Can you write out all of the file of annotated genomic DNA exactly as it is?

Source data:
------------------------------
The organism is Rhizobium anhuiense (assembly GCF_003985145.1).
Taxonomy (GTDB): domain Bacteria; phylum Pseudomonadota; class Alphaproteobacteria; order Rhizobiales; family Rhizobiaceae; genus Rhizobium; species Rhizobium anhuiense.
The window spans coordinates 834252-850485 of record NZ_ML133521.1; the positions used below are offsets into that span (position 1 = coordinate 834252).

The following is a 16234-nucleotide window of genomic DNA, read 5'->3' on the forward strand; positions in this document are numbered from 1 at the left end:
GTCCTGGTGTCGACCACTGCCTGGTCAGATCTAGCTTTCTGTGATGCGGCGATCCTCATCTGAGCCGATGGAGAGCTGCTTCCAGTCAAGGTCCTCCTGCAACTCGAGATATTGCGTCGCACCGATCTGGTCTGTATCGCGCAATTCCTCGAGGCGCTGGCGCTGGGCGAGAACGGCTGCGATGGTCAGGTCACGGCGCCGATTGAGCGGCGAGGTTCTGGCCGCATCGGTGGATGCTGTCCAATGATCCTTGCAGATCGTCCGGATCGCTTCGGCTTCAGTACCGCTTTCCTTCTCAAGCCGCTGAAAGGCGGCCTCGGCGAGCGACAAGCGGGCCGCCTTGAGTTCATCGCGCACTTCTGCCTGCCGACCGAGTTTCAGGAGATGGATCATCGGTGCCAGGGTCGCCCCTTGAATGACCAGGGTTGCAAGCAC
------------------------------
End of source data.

The organism is Rhizobium anhuiense (assembly GCF_003985145.1).
Taxonomy (GTDB): domain Bacteria; phylum Pseudomonadota; class Alphaproteobacteria; order Rhizobiales; family Rhizobiaceae; genus Rhizobium; species Rhizobium anhuiense.
The window spans coordinates 834252-850485 of record NZ_ML133521.1; the positions used below are offsets into that span (position 1 = coordinate 834252).

The following is a 16234-nucleotide window of genomic DNA, read 5'->3' on the forward strand; positions in this document are numbered from 1 at the left end:
GTCCTGGTGTCGACCACTGCCTGGTCAGATCTAGCTTTCTGTGATGCGGCGATCCTCATCTGAGCCGATGGAGAGCTGCTTCCAGTCAAGGTCCTCCTGCAACTCGAGATATTGCGTCGCACCGATCTGGTCTGTATCGCGCAATTCCTCGAGGCGCTGGCGCTGGGCGAGAACGGCTGCGATGGTCAGGTCACGGCGCCGATTGAGCGGCGAGGTTCTGGCCGCATCGGTGGATGCTGTCCAATGATCCTTGCAGATCGTCCGGATCGCTTCGGCTTCAGTACCGCTTTCCTTCTCAAGCCGCTGAAAGGCGGCCTCGGCGAGCGACAAGCGGGCCGCCTTGAGTTCATCGCGCACTTCTGCCTGCCGACCGAGTTTCAGGAGATGGATCATCGGTGCCAGGGTCGCCCCTTGAATGACCAGGGTTGCAAGCAC